Just about everybody loves fun facts. With that in mind, did you know that Antioch, which is in modern-day Turkey, is where followers of Jesus were first called Christians (Acts 11:26)? Who knows, it may help you win a game show someday. Unfortunately, this fun fact has a not-so-fun aspect to it: there aren’t many Christians in Antioch anymore.
In fact, there aren’t many Christians in the Middle East at all these days. Recently, Canon Andrew White said that the end of Christianity could be “very near” in Iraq. What has the response been from the United States? To put it mildly, it’s been a little underwhelming. The collective shrug of the shoulders even led Congressman Frank Wolf to wonder aloud why people aren’t talking about it. What gives?
Well, in Iraq, things were going pretty well for Christians under Saddam Hussein. Obviously, he wasn’t the nicest guy, but he tolerated Christians. Since the US removed him from power, and things aren’t going well for Christians in Iraq today, it’s inconvenient for American politicians to discuss the matter. Is their silence an admission of guilt, or is it nonchalance?
If it’s the latter, I’m afraid I have bad news. Whether you’re a Christian or not, the way you treat followers of Christ matters. 1 John 4:20 says “If someone says, “I love God,” and hates his brother, he is a liar; for he who does not love his brother whom he has seen, how can he love God whom he has not seen?” In other words, if you claim to be a Christian and the blood of Christians is on your hands, you’re not a Christian. On top of that, Jesus cares a lot about how you treat His followers. He went so far as to say “Assuredly, I say to you, inasmuch as you did it to one of the least of these My brethren, you did it to Me” (Matthew 25:40).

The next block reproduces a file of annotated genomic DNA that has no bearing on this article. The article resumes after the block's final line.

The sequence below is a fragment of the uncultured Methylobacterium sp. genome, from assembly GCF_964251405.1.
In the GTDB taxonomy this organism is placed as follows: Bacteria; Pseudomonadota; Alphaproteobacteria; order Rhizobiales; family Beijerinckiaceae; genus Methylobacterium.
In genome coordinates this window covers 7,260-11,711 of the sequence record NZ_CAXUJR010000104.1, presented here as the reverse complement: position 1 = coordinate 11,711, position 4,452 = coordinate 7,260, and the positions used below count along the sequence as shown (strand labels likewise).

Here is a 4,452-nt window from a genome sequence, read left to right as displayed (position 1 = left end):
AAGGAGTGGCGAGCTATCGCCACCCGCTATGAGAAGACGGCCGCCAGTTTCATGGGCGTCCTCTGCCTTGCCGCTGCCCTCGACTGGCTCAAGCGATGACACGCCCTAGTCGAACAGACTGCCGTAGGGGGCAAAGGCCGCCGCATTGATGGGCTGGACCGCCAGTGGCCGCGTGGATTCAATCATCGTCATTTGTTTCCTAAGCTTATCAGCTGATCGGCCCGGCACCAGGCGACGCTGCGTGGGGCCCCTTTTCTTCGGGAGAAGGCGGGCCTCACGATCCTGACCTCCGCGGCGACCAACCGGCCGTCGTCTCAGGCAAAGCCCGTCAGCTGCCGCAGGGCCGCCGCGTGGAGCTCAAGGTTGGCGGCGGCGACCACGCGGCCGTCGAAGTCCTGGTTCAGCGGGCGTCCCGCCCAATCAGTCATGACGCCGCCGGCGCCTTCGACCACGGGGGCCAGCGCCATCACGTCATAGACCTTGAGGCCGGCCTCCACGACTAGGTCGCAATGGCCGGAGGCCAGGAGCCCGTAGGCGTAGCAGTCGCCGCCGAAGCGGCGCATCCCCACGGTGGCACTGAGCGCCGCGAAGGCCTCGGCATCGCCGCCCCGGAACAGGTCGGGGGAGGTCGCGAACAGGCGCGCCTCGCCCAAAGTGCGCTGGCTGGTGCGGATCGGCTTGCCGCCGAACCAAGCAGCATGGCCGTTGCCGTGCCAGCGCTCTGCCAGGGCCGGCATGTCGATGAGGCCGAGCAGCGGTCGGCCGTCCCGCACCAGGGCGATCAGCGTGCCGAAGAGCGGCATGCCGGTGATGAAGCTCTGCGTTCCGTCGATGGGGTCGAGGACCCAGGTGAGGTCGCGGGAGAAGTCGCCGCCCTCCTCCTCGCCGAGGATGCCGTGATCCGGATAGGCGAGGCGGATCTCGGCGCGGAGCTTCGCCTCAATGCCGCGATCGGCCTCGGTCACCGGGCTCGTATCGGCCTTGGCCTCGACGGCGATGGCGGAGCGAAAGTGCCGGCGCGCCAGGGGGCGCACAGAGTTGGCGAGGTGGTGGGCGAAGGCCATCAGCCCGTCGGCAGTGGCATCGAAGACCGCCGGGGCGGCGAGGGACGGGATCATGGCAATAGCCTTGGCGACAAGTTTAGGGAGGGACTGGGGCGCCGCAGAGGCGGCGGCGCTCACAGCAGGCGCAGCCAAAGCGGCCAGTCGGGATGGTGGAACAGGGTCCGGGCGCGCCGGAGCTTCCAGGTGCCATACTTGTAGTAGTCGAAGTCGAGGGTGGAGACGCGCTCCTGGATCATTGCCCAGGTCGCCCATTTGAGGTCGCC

Based on this passage, you’ve probably been taught that when you do something for the poor, sick, hungry or imprisoned, you’re doing it for Jesus. With all due respect, that’s wrong. This passage is describing two groups: sheep and goats (Matthew 25:32-33). Jesus is determining if they are worthy to enter His kingdom at the end of the age. What criteria does He use? How His brethren were treated. Who are Jesus’ brethren? He said “For whoever does the will of My Father in heaven is My brother and sister and mother” (Matthew 12:50). In addition, when Saul was murdering Christians for sport (Acts 9:1), Jesus appeared to him and said “Saul, Saul, why are you persecuting Me?” (Acts 9:4) Clearly, Jesus’ brethren are Christians, and He doesn’t take kindly to their mistreatment.